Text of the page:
Should I Invest For Retirement Before Paying Off Student Loans?
America has a savings problem. With more and more transactions going digital, it’s easy to lose track of spending. Healthcare, housing, and education are getting more and more expensive and opening a retirement account can be overwhelming (or at least tedious). And if you’re a college graduate with student debt, how do you even begin to think about saving? Because saving for retirement may not be out of reach for those with student loans.
Student Loans Aren’t The Only Crisis Americans Are Facing
No matter where you look, facts about saving for retirement in America are scary. One third of Americans have NOTHING saved for retirement and more than half have accounts with balances under $10,000. A crisis is brewing as baby boomers reach retirement age with severely underfunded saving vehicles. How much does the average person need to save? The answer depends on your lifestyle, but you’ll probably need more than you think.
Say you make $50,000 per a year and plan on using that as a barometer for post-employment spending. If you expect to live 20 years after retiring, you’ll need $1 million in the bank by the time you hang up your work boots. One million dollars! Don’t read that number in Dr. Evil’s voice, it’s a serious estimate of how much you’ll need (check out NerdWallet’s retirement calculator to play with the numbers yourself). Piling up a million dollars is a daunting task, but recent college graduates have an advantage no other saver else does – time. When it comes to saving for retirement, time is your biggest ally.
Take Advantage of Compound Interest
Albert Einstein is credited with calling compound interest “the most powerful force in the universe”. Whether he actually said that is up for debate, but the message shouldn’t be overlooked. By starting young, savers can give themselves a healthy retirement without becoming hermits today.
Let’s say a 25-year old employee named Jeff gets access to his company’s 401k plan. Jeff makes $30,000 annually and the company offers a 5% match on contributions (meaning they’ll match any deposit up to 5% of Jeff’s salary). So Jeff puts in $1,500 of his salary into his 401k and his company adds another $1,500, bringing the total yearly deposit to $3,000. Now let’s assume that $3,000 is contributed every year until Jeff decides to retire at age 65 (no raises in this exercise, sorry Jeff). If Jeff puts his funds into a portfolio of stocks and bonds averaging 6% per year (a conservative estimate), he’ll retire with over $478,000 after taxes. Nearly half a million dollars in 40 years and he only put in 5% of his pay! Here’s how that grows over time (with taxes factored in).
Year 1…. $3,000
Year 5…. $17,418
Year 10…. $40,728
Year 20…. $113,667
Year 30… $244,289
Year 40… $478,214
Who Should Save For Retirement?
For those with suffocating student debt (ie. federal loans with interest rates over 7% or restrictive private loans), retirement saving might not be in reach yet. But if you’re in a federal repayment program, take advantage of those savings and invest further into your future. If your employer offers a 401K match, enroll and contribute up to that matching point. A 401K match is FREE MONEY, so don’t let fear of student loan payments bog you down. The federal government wants you to save, that’s why so many tax-advantaged retirement accounts exist. Check out the IRS page on retirement plans to learn about these tax-deferred options.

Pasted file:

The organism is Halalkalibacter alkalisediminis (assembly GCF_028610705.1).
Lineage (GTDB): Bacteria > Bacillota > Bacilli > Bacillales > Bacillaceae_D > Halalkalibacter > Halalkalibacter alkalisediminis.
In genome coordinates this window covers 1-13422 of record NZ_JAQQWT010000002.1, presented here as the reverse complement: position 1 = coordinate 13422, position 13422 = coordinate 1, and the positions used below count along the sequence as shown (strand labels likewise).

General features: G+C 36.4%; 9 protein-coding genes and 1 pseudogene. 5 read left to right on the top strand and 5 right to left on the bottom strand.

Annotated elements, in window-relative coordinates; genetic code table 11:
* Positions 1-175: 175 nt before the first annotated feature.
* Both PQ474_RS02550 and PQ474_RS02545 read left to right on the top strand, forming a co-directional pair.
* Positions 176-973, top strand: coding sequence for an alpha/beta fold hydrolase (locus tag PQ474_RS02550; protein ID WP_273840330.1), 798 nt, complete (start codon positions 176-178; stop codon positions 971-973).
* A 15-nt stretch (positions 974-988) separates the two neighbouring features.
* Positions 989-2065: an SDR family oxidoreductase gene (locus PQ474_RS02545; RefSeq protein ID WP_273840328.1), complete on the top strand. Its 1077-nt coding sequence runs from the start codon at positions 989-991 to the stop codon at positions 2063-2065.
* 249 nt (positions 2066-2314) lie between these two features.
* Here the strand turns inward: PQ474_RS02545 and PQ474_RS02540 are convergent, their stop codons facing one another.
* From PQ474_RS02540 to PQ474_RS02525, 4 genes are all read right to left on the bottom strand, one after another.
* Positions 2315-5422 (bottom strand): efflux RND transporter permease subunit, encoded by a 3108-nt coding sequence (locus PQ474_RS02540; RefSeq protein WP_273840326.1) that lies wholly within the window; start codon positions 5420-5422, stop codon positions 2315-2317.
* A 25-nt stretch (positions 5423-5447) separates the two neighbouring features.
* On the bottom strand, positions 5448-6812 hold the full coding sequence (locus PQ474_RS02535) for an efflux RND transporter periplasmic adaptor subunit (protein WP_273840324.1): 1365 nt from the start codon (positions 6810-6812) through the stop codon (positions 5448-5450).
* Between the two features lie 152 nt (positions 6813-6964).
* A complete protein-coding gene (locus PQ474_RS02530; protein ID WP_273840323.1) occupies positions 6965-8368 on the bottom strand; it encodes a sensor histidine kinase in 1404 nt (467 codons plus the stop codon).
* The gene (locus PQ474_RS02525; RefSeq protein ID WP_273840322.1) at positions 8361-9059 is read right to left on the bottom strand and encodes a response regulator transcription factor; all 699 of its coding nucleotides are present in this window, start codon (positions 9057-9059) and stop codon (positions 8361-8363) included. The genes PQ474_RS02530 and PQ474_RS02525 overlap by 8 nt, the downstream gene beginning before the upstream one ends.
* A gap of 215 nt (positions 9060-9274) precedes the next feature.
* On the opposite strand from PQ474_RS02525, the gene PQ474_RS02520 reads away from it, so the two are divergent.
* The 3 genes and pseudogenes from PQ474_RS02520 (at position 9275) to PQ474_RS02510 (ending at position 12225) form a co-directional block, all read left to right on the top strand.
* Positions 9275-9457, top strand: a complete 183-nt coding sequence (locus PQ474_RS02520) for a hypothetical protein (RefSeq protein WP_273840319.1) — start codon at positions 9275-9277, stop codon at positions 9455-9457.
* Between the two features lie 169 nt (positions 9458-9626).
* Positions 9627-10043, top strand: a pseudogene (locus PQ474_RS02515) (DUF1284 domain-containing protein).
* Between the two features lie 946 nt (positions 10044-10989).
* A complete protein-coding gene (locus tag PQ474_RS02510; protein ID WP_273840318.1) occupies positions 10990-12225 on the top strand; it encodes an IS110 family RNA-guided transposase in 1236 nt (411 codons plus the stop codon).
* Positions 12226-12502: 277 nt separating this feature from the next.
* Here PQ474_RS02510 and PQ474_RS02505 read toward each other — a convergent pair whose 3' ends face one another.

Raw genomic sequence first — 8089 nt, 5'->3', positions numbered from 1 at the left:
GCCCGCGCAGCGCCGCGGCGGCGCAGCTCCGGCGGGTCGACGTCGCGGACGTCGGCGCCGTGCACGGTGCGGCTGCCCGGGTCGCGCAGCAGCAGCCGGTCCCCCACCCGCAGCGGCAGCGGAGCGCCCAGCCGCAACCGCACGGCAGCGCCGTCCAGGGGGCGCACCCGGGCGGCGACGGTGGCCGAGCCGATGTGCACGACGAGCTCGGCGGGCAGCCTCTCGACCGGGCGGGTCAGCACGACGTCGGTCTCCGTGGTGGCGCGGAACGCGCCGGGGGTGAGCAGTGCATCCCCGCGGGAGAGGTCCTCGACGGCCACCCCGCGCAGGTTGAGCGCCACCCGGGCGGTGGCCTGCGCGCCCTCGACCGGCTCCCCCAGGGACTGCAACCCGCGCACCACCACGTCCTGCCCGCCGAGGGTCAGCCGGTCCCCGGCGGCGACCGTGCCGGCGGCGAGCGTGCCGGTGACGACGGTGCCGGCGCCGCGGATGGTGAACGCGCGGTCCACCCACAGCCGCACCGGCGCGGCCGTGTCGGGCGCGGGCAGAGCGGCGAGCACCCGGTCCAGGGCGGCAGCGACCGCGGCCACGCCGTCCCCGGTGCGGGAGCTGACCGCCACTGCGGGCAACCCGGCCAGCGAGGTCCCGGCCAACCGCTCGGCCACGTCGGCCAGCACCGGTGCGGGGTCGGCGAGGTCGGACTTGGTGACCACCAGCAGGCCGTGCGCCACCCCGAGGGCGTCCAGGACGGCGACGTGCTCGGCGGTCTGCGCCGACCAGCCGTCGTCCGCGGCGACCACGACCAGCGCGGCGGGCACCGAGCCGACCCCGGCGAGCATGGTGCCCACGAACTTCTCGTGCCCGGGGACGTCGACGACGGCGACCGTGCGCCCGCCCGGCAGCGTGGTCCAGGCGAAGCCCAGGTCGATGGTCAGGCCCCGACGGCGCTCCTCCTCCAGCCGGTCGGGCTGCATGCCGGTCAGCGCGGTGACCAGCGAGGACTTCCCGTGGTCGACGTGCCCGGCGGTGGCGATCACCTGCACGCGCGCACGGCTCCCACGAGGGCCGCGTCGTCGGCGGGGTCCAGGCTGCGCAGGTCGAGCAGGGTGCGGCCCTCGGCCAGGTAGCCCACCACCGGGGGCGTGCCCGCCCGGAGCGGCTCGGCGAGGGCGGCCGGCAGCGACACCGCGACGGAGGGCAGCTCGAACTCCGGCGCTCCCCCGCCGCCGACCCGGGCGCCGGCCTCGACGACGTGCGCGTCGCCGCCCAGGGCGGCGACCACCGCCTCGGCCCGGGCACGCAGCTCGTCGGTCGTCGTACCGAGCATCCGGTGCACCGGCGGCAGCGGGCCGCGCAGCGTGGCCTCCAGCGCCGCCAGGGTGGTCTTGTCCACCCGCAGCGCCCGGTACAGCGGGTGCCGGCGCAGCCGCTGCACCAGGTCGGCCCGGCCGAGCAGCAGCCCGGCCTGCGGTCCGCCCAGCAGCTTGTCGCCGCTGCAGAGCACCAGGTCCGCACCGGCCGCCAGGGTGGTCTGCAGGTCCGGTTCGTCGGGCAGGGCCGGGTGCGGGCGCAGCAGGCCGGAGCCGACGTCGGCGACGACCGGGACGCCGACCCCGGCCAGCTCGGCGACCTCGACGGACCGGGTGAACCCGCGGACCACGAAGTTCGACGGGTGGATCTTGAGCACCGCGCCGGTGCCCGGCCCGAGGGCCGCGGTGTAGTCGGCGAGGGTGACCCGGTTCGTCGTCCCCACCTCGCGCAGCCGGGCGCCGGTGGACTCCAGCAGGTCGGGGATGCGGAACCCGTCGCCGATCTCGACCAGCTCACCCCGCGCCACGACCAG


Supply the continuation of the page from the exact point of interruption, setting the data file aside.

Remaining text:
Dan graduated from college with a degree in journalism and about $25,000 in student debt. He luckily landed in a career that allowed him to pay his loans off at a reasonable rate, but not without making some sacrifices (sorry grandmom). Dan buried himself in personal finance books to better manage his debt and start saving for retirement. He thinks $25,000 is more than enough to pay for a good education and is stunned by some of the near six-figure balances he sees student borrowers carrying around.
Born 45 minutes north of Philadelphia, Dan went to Penn State in 2004 to pursue a journalism degree with a minor in political science. He graduated into the worst recession in 80 years and got his first post-college job serving hamburgers and Miller Lite. Dan eventually settled in as a purchasing agent at a printer manufacturing company, which isn’t a profession you’d think would be #2 on a journalist’s list.
Dan now lives in Elkins Park, PA with his girlfriend, who graduated with over $80,000 in student debt herself after getting an education degree from Arcadia University. Seeing a new teacher forced to pay nearly $1000 a month in loans drove him to action and LoanGifting gave him a platform to not only help his significant other, but all kinds of borrowers struggling with student debt. Dan’s hobbies include poker, weightlifting, and watching the Eagles beat the Patriots in the Super Bowl twice a week on BluRay. His writing has been published on Benzinga, Fora Financial, and Credit Donkey.